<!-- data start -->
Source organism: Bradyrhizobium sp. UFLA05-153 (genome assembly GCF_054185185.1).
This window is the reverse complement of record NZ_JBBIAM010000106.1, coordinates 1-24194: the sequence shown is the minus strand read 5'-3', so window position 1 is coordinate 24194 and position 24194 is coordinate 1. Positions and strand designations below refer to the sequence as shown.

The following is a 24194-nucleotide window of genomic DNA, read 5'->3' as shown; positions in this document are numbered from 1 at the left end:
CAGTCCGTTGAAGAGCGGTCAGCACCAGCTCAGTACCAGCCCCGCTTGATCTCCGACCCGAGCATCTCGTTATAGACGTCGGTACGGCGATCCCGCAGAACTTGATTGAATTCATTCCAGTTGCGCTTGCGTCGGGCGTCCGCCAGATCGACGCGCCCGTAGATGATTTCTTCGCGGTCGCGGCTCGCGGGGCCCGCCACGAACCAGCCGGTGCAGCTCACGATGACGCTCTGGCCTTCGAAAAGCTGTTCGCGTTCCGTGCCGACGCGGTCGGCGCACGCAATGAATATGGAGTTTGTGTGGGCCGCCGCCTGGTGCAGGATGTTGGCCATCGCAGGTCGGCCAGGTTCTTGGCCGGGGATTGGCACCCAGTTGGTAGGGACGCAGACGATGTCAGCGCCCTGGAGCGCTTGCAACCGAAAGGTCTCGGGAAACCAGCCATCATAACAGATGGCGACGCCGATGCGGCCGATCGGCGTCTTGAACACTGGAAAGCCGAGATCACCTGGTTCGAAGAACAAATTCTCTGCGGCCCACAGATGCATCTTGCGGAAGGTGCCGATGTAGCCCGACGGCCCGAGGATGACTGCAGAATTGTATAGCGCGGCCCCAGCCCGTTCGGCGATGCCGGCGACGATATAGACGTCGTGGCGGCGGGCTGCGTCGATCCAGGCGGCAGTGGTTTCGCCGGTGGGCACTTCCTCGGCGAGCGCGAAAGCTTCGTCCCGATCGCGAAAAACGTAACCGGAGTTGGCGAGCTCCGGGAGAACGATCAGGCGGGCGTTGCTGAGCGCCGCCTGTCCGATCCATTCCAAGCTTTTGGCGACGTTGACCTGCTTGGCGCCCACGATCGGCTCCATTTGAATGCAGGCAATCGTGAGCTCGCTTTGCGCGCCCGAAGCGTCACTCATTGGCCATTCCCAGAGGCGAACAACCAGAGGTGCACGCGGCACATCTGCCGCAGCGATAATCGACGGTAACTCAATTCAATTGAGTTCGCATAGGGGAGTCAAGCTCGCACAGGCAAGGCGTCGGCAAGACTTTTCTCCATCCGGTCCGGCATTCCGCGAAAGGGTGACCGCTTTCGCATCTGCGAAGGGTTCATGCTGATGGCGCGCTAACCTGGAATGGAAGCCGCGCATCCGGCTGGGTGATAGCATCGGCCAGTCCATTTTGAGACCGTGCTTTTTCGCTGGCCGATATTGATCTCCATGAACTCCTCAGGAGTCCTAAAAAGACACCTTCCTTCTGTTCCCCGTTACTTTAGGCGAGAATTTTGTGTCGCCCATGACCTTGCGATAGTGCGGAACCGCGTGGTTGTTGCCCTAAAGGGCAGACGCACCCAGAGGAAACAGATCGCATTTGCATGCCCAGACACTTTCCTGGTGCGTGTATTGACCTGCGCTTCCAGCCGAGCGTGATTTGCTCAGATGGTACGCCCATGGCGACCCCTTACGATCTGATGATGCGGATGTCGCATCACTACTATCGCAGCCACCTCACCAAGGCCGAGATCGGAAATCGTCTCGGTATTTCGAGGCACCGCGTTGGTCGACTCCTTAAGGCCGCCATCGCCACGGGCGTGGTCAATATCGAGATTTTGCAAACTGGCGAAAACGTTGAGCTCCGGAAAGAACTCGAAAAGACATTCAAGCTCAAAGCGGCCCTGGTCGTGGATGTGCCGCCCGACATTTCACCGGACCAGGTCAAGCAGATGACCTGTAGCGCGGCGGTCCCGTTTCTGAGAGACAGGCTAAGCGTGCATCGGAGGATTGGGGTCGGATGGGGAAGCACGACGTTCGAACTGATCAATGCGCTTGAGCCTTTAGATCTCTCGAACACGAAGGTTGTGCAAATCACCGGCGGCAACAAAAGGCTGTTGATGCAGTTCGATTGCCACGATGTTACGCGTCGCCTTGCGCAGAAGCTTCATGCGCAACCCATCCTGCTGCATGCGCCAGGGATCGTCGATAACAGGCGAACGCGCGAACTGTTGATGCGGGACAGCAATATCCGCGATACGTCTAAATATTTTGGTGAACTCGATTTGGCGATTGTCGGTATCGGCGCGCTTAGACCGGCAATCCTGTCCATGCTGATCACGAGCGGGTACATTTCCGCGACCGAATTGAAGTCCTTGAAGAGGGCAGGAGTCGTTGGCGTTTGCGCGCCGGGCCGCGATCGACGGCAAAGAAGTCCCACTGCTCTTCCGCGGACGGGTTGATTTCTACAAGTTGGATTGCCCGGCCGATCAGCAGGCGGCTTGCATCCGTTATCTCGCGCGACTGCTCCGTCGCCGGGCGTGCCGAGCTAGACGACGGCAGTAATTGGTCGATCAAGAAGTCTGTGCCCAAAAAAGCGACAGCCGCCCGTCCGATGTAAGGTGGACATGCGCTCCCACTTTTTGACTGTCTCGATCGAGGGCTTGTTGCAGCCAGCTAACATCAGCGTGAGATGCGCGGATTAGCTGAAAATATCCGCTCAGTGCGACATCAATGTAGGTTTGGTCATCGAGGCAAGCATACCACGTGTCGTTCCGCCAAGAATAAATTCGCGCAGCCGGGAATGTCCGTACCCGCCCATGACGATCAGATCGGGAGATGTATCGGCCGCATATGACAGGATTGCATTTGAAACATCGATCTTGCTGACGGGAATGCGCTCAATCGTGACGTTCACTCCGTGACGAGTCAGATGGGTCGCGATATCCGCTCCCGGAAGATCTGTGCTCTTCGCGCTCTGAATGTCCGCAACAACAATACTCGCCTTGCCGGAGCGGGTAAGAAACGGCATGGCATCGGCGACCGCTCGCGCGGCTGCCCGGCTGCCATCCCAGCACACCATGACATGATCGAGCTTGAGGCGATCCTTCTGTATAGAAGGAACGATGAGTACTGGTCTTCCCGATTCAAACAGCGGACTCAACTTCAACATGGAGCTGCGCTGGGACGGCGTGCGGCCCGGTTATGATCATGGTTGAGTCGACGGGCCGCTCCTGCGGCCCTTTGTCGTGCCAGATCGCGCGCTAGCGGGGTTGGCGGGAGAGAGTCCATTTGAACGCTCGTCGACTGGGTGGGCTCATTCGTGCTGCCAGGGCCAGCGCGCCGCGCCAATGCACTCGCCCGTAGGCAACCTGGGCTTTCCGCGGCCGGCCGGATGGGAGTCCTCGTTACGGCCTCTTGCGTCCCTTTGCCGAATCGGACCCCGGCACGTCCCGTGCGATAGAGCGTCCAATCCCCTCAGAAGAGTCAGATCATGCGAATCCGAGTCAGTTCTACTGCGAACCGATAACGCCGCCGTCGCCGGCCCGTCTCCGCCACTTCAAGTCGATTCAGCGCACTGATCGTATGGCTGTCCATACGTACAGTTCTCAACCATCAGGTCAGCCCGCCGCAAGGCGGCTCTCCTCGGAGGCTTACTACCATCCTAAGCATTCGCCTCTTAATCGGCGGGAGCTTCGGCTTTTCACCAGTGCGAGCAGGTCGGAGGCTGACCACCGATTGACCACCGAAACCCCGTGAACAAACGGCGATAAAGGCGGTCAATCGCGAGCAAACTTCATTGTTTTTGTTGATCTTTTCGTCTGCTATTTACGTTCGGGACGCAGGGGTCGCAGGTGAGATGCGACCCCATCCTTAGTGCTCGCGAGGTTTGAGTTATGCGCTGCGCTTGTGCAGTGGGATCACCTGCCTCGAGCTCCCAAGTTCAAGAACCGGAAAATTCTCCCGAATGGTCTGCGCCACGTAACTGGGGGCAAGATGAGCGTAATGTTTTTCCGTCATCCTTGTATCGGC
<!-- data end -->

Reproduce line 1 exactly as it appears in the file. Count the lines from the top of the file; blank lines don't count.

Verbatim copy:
Source organism: Bradyrhizobium sp. UFLA05-153 (genome assembly GCF_054185185.1).